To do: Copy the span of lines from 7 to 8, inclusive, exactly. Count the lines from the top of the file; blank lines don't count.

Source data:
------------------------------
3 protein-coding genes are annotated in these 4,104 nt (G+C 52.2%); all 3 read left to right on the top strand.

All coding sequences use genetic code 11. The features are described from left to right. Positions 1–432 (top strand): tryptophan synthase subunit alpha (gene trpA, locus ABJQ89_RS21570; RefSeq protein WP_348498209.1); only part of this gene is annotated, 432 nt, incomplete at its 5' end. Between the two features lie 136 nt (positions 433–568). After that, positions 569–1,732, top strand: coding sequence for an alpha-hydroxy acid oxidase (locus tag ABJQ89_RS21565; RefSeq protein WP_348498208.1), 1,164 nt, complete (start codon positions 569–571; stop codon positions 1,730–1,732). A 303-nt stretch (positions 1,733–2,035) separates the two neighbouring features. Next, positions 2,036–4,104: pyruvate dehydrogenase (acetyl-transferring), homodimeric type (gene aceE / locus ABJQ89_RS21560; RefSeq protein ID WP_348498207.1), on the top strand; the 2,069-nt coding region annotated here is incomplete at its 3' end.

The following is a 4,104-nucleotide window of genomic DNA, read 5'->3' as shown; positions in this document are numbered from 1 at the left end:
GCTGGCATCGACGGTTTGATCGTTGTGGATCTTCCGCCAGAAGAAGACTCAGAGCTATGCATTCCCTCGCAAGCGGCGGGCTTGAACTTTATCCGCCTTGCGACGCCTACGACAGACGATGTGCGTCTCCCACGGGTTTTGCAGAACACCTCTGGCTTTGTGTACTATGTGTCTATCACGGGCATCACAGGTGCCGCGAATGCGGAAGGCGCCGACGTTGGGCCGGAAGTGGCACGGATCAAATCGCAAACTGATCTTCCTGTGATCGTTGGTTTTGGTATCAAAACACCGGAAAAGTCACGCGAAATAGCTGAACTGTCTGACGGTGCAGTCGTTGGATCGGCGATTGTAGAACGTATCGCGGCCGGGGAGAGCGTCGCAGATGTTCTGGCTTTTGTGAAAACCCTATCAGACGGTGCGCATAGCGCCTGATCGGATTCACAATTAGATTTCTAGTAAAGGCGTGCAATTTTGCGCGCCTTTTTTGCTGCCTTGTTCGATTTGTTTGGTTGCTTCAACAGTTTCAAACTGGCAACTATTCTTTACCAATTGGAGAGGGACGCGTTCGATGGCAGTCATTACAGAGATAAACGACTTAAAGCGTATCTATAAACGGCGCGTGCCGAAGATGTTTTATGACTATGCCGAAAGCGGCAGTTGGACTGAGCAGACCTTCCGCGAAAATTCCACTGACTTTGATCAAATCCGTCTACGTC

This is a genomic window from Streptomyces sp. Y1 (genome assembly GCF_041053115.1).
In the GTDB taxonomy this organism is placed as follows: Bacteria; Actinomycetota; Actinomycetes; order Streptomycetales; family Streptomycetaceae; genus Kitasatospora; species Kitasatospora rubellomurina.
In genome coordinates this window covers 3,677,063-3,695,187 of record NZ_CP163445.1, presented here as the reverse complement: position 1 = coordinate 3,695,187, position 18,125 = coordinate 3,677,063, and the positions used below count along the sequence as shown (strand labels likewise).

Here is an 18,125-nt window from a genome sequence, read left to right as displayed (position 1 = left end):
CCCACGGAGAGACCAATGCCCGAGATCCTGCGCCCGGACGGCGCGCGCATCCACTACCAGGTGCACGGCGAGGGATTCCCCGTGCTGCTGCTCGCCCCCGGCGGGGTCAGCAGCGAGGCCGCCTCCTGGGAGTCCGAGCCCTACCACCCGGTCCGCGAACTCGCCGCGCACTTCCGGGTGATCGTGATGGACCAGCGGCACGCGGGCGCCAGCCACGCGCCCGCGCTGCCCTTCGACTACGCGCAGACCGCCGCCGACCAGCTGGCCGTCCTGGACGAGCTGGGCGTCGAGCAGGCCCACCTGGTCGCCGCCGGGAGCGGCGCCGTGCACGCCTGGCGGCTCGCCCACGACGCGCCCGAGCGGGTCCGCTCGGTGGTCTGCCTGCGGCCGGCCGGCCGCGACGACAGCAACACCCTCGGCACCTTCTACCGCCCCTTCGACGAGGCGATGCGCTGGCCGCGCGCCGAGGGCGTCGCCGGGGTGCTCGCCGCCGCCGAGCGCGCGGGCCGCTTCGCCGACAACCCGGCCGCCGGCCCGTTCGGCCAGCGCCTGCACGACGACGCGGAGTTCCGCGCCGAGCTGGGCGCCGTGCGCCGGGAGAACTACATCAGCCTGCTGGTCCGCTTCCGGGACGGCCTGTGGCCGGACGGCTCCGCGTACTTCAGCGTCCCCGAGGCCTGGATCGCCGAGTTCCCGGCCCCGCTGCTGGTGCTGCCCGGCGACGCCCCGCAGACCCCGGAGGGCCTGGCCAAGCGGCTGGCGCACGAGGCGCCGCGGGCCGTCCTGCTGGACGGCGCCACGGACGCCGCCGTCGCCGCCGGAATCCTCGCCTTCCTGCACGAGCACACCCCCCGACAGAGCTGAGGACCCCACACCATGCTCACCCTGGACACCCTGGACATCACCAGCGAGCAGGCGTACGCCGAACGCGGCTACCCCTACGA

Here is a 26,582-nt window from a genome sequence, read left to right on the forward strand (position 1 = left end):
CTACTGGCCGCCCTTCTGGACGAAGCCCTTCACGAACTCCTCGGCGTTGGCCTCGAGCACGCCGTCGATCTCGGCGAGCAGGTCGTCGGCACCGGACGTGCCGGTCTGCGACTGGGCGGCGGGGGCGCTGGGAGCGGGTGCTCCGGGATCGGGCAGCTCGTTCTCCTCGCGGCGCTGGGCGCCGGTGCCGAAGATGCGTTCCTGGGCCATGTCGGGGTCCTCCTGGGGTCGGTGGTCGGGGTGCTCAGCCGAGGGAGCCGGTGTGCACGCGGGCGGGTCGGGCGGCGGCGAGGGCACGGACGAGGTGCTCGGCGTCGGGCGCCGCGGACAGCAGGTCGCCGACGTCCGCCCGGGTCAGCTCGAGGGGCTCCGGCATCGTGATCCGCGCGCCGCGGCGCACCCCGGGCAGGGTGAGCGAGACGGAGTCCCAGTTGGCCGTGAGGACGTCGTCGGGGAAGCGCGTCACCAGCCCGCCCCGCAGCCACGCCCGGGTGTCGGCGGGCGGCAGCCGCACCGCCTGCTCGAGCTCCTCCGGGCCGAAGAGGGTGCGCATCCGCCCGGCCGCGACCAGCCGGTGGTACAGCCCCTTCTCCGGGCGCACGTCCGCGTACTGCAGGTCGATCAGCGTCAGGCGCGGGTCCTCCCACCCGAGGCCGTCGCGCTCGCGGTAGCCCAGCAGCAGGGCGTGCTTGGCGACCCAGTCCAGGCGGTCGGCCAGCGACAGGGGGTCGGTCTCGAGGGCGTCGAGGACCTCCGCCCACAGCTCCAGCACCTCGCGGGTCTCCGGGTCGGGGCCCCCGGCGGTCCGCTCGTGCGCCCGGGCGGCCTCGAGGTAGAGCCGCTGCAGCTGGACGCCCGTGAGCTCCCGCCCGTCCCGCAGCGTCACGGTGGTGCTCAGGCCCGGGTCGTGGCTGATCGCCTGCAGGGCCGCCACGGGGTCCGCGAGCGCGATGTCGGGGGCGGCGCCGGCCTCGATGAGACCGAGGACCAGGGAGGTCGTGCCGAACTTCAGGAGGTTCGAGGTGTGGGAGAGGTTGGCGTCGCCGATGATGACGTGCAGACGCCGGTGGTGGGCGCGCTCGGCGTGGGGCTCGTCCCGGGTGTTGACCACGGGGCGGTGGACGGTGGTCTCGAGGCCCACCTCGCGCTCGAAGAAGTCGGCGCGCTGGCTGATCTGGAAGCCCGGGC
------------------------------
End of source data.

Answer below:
In genome coordinates this window covers 3,677,063-3,695,187 of record NZ_CP163445.1, presented here as the reverse complement: position 1 = coordinate 3,695,187, position 18,125 = coordinate 3,677,063, and the positions used below count along the sequence as shown (strand labels likewise).

Here is an 18,125-nt window from a genome sequence, read left to right as displayed (position 1 = left end):